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A federal judge has ordered the U.S. Fish and Wildlife Service (FWS) to designate critical habitat for the Lane Mountain Milkvetch and seven other rare plants following a suit brought by the California Native Plant Society and the Center for Biological Diversity. Most of the known Lane Mountain Milkvetch plants share their habitat with the desert tortoises in the proposed Fort Irwin expansion area. The California Native Plant Society and the Center for Biological Diversity press release is below.

NEWS RELEASE: for immediate release Monday, July 8, 2002



SAN DIEGO - A federal judge has ordered the U.S. Fish and Wildlife Service (FWS) to designate critical habitat for eight imperiled plant species in San Diego, Imperial, Los Angeles, Orange, Riverside, San Bernardino, Inyo and Mono counties of southern and eastern California listed as threatened or endangered under the federal Endangered Species Act. The California Native Plant Society (CNPS) and the Center for Biological Diversity (Center) sued FWS November 15, 2001 asking that the agency designate critical habitat.

This legal victory is part of an ongoing campaign of CNPS and the Center to work with agencies and scientists to improve state and federal management, conservation and recovery of imperiled plants.

Critical habitat designation identifies the habitat that is essential to the survival and recovery of listed species and provides mechanisms for protecting that habitat from destruction or degradation. The Endangered Species Act mandates that critical habitat by designated for all federally listed species, allowing only limited exceptions. Despite its conservation value, and despite legal requirements, recent administrations have avoided critical habitat designation. Only 11% of federally listed species in the U.S. have designated critical habitat.

The problem is most severe for plants. In California critical habitat has been designated for less than 5% of federally listed plants as compared with fully 28% of California's federally listed animals.

"Critical habitat is essential to species survival and recovery," said Daniel R. Patterson, Desert Ecologist with the Center. "Habitat protection is a must for conservation of unique places like the Algodones Sand Dunes, where the Peirson's milkvetch is endangered by BLM's plan to re-open 50,000 acres to off-road vehicles."

Neglect of plants in land management makes no sense, say scientists, because plants are the foundations of all ecosystems. Any program to conserve animals such as the golden eagle, desert tortoise, California gnatcatcher, or California condor must be based on conservation of the native plants these animals depend on for survival. Furthermore, healthy native plant communities provide critical ecosystem services we all need to survive. "Plants generate the oxygen we breathe, clean the water we drink, create the food we eat, as well as provide food and habitat for our native wildlife," said Jim Andre, a Botanist and Director of the University of California-Riverside's Sweeney Granite Mountains Desert Research Center. "We simply cannot successfully maintain a healthy environment without protecting native plants."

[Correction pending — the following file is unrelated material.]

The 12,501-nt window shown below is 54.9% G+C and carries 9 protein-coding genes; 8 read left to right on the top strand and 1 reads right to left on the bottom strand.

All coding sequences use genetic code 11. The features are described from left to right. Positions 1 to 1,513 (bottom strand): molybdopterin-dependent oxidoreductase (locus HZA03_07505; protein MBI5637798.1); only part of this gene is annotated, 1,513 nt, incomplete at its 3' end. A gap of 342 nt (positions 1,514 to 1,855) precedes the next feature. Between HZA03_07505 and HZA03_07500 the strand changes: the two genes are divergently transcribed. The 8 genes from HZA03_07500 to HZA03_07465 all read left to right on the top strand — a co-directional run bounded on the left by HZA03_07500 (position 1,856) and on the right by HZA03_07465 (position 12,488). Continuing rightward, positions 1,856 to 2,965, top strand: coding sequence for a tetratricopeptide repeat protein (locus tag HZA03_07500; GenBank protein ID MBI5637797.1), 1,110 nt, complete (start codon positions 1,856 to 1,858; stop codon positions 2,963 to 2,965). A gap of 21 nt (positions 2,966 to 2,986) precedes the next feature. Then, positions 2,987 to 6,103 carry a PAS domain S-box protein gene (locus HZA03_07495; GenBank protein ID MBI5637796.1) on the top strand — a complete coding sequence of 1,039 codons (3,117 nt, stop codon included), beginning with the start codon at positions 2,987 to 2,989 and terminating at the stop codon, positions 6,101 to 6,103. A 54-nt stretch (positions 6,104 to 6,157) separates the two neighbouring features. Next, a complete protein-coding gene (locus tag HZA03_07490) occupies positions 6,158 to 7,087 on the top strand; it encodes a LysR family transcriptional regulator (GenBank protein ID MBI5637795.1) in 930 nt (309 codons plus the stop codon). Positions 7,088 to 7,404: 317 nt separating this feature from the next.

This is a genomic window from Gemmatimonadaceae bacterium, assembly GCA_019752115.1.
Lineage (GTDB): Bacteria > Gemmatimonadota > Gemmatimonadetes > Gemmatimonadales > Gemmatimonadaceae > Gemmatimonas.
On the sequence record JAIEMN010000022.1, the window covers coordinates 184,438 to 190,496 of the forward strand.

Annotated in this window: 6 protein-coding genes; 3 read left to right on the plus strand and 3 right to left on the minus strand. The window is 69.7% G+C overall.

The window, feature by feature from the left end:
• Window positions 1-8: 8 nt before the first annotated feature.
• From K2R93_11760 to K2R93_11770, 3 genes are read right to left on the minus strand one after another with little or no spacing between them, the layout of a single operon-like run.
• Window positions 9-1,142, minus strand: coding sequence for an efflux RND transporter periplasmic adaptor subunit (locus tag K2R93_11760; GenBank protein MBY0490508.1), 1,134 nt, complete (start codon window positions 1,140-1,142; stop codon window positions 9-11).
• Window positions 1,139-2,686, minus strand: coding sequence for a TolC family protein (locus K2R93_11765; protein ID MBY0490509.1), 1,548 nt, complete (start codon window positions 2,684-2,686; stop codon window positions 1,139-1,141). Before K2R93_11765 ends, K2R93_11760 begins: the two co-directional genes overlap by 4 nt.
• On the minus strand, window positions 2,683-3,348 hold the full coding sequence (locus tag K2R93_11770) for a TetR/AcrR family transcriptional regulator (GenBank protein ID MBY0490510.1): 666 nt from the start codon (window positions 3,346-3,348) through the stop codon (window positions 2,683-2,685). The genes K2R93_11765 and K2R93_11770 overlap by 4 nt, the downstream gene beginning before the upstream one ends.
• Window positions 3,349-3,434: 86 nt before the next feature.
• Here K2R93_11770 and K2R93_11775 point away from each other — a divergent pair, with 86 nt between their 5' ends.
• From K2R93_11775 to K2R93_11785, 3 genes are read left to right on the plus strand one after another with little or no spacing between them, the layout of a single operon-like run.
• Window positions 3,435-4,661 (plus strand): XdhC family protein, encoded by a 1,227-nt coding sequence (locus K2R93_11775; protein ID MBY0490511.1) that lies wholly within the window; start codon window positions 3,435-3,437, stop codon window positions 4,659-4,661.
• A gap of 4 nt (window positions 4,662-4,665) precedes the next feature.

The eight plants live on federal public land or in areas under federal jurisdiction, such as wetlands. "The law makes no provision for critical habitat to affect management of private lands in the absence of federal involvement" said Dr. Emily Roberson of CNPS, "Critical habitat designations improve land management by federal agencies, particularly in our rivers and wetlands and on the millions of acres of publicly owned National Forests, BLM public lands and wildlife refuges in California. Critical habitat designation is also one of the best ways we have to improve our understanding and management of rare species."

The court order comes amid a torrent of new studies showing declines in the diversity and health of native plants. Recent reports by the World Conservation Union and the Nature Conservancy found that at least 30% of native flowering plants in the U.S. are currently at risk of extinction.